Zodiac Dust is the partners' sophomore effort but marks the first time Kozumplik and Watson have entered the studio: their 2007 debut, Batterie, was a live undertaking edited from a radio broadcast. Because the pair had the ability to spend some quality time on their creative and experimental material, Zodiac Dust has an incisive, more extended compositional structure, showcasing the artists' wide-ranging backgrounds, experience, and synthesis of different genres.
Kozumplik and Watson's knowledge base and previous achievements are integral. Kozumplik has performed as a solo artist, in orchestras, jazz combos, rock bands, and is currently also a member of avant-garde chamber ensemble The Clogs. Watson also has an extensive percussion expertise as composer, player, and instructor in classical, jazz, rock and multi-genre projects. This means the twosome craft compelling music that is not readily categorized, is never pretentiously inaccessible, and sustains a sympathetic and approachable mannerism.
After a short commencement prelude, "Prologue: Rebirth," the album opens up with "Dark Matter," a cosmic saga that mixes heavy and light percussion with open-minded effects and electronics. It is here the hand-made eLog is introduced, which Michael Wygmans custom built for Loop 2.4.3., which is essentially a log drum that offers a broader sonic canvas. To get crucial auditory agitation, the eLog is run through a Fender amp and a vocal effects unit, thus fashioning a synthesized, distorted characteristic. "Dark Matter" persuasively demonstrates that rhythm instruments can direct melodic lines, execute choruses, and engage listeners' imagination.
At the opposite extreme is the discordant and contorted "Clouds," where Loop 2.4.3. put acoustic drums through an effects unit and a Fender amp, add loops, and generate fulminating, machinelike sounds from acoustic instruments.
"Underground" is fronted by steel pan percussion, piano and vibes, which gives the pop-inclined piece a Caribbean flavoring. There is a sense of playful post-minimalism permeating "Underground," a fusing of mainstream perceptiveness and a post-modern philosophy that is in keeping with the group's accessible sensibility. If someone has never hummed to a percussion piece, "Underground" could prove to be the exception.
The epic construction "The Existentialist" also applies the eLog, but the outcome is cleaner, since it is amplified but not coupled with any effects. The moody tone is supported by wood blocks, shakers, marimba, cymbals, and toms, and has a textured tribal inclination, like a closely controlled drum circle, which perceptibly cascades to an up-tempo propulsion.
The title track has a contemporary classical design akin to The Clogs or The Bang on a Can All-Stars. Michelle Lee's violin furnishes a chamber tonality, while steel pan percussion provides an ethnic/world music contrast. "Zodiac Dust" is anything but dazed or drugged; the stimulating melody that washes through the cut has a warm affection that makes "Zodiac Dust" something that can be listened to over and over.
Kozumplik and Watson end the program with a sequel segment that alludes to their first release. "The Return of Chickchi" echoes and updates "Chickchi," which was a stand-out track on Batterie, and uses that song's multi-tiered fusion feel and modal music approach. The pummeling but precise passages incorporate bongos and hand shakers with stout percussion, layering a laminated beat that has a pulsating charisma. The duo bring the project's narrative to a satisfying conclusion with "Epilogue: Ashes to Ashes," which adapts encircling, ominous voices, effects-loaded strings and expansive electronics that emulate Brian Eno's ambient exercises.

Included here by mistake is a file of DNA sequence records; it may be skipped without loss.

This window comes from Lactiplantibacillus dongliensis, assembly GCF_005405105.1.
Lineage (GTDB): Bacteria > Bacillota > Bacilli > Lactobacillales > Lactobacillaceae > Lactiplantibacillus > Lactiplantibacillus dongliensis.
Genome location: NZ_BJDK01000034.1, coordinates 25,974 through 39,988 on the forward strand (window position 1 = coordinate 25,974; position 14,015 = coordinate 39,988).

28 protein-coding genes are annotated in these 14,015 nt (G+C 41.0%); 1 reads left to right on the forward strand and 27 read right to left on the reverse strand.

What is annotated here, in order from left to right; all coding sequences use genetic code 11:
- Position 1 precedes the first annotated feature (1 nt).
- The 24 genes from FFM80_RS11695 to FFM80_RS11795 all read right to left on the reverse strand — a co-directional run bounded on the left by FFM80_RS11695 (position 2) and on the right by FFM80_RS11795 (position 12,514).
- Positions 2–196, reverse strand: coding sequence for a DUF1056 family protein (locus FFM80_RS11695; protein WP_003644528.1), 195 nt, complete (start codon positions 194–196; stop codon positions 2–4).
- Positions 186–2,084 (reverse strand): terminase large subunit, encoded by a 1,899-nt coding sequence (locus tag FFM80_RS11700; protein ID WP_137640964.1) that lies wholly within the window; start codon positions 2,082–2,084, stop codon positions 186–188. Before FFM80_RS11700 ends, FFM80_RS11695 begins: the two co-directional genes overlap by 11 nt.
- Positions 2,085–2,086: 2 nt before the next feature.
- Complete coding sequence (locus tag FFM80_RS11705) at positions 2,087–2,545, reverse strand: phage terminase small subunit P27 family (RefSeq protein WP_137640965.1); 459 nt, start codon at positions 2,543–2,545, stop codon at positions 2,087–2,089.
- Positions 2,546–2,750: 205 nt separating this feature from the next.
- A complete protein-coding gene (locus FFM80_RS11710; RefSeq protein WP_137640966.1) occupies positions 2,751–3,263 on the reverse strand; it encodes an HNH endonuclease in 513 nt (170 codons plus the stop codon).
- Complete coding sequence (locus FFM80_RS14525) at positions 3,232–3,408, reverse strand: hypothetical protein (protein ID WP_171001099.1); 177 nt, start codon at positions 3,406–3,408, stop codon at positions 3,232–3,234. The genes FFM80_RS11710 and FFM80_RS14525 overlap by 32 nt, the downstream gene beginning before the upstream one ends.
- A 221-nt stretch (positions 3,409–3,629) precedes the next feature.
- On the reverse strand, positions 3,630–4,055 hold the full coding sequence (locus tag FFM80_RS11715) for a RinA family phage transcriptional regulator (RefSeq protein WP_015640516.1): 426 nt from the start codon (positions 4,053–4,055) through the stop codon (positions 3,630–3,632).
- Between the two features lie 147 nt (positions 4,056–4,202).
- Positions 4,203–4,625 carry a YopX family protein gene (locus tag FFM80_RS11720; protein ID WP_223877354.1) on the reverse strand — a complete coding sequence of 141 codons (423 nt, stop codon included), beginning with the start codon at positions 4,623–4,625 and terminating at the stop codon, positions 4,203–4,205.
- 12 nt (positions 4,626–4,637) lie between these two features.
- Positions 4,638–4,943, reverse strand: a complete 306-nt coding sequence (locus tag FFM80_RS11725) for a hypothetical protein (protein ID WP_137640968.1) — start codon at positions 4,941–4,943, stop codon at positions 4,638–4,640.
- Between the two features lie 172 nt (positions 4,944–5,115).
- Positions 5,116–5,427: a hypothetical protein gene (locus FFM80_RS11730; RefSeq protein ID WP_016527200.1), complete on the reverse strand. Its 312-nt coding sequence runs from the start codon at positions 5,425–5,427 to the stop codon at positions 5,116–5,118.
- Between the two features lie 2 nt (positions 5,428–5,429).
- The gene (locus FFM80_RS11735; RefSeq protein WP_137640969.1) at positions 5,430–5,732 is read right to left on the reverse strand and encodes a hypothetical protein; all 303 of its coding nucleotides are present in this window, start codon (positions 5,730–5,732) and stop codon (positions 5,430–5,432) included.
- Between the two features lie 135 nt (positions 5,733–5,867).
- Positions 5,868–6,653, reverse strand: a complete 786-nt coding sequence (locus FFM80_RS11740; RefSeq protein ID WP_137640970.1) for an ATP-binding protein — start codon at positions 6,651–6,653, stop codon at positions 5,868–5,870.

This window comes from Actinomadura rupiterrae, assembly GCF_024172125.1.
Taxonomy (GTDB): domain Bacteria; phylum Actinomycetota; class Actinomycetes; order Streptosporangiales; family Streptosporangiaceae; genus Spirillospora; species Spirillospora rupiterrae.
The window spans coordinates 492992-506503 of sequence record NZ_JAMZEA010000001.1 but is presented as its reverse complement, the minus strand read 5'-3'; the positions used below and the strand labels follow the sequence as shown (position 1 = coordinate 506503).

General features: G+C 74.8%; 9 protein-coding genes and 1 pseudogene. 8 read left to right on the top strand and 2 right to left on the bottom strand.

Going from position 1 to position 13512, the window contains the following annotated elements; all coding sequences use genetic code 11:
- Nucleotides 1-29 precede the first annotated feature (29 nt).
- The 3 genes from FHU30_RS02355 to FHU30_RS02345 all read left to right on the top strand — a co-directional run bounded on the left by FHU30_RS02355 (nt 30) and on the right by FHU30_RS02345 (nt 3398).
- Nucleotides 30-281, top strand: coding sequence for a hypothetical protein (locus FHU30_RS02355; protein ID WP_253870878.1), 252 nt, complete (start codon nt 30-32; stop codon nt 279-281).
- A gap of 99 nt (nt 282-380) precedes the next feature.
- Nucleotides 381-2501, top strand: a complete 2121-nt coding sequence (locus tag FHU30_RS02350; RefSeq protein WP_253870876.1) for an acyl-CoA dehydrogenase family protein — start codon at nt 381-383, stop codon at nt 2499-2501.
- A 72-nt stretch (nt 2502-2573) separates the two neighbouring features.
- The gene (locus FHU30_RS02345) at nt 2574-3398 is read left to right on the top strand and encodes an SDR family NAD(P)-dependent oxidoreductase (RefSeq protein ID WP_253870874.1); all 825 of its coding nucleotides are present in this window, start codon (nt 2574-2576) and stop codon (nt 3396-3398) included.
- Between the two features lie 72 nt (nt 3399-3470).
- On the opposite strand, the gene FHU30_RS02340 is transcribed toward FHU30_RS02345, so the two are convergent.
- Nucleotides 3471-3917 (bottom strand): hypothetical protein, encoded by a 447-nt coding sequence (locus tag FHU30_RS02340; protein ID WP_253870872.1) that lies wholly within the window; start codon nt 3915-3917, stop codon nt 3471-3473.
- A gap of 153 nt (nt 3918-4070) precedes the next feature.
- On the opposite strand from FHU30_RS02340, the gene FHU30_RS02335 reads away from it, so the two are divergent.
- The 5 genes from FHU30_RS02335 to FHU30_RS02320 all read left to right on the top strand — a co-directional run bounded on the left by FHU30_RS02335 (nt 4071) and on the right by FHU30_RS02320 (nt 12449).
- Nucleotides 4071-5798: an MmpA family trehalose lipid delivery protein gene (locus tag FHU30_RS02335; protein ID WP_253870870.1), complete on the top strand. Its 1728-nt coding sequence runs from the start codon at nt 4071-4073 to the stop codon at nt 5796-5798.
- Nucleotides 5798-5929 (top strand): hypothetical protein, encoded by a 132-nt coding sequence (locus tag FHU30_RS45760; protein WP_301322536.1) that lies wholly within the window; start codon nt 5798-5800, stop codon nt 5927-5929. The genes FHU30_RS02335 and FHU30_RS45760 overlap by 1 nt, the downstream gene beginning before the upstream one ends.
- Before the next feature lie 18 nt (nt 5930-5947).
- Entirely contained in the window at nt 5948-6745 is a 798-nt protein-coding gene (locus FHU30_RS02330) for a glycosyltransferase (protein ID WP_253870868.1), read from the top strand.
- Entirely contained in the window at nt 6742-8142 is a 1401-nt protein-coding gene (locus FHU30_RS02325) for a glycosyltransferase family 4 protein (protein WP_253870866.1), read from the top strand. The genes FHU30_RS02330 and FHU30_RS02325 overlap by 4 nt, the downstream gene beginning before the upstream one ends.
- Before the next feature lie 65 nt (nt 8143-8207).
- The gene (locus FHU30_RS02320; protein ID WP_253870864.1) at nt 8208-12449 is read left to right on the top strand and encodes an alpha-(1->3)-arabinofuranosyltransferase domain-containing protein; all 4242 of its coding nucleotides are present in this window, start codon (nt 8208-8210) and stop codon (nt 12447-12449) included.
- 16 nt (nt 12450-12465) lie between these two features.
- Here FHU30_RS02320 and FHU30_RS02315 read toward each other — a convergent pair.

-- Doug Simpson
Classical Tunes Come Down to the Streets for Impromptu Concerts
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"...intricate, energetic performances." Link to full article: http://www.nytimes.com/2009/06/23/a..."...intricate, energetic performances."
Link to full article: http://www.nytimes.com/2009/06/23/arts/music/23make.html?_r=4&_...
For Percussion Projects, the Beat Goes Unevenly On
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http://www.npr.org/templates/story/story.php?storyId=15591120 Fresh Air from WHYY, October 24, ...
Fresh Air from WHYY, October 24, 2007 · About the only constant in the last 50 years of popular music is that it's become more and more aggressive with rhythms. And yet I find I have problems with most percussion albums. I wouldn't hesitate a moment to tell anyone to go see a dramatic, inspirational live performance by the Kodo drummers of Japan. Yet even a DVD diminishes the power of their music — and the recordings are even more beside the point.
Percussionists are aware that it's hard to make an all-rhythm album interesting. A common solution is to add embellishments — other instruments, voices — while keeping the beats central. Another is to draw on established, familiar world-rhythm traditions. That's what Grateful Dead drummer Mickey Hart and Indian tabla master Zakir Hussain do on their new Global Drum Project.
A much tougher approach is to reinvent percussion from the bones out, so that drums and other beat-makers surprise you, throw you off base and draw you into a vortex of pulses. This is what the oddly named duo Loop 2.4.3 does on its debut release, Batterie.
Hart and Hussain's fusion project is smart, honorable and admirable — maybe more admirable than purely pleasurable — though they certainly do work up some mysterious mojo at times. I kept wondering, though: Why does Global Drum Project work best percolating away in the background? When I focused in, track by track, the underlying concept of world rhythms being universal and unifying seemed strained, even false. One African tune, one Indian tune, a Latin track and a couple of mild fusions do not add up to an identity.
Hart and Hussain have worked together a very long time, releasing their first collaboration as the Diga Rhythm Band back in 1976. Global Drum Project isn't as fresh — or as much fun. Diga is considered groundbreaking for a reason. Start there.
Loop 2.4.3 is Thomas Kozumplik and Lorne Watson, and while the two have worked together as a unit only since 2001, they have an extensive background with numerous ensembles, notably Kozumplik's quartet, Clogs. But what jumped out at me is that Loop 2.4.3 is in residence this fall at the Harry Partch Institute. Partch was an outsider classical composer who invented his own instruments, most of them exotic percussion tools. He also wrote incidental music for plays.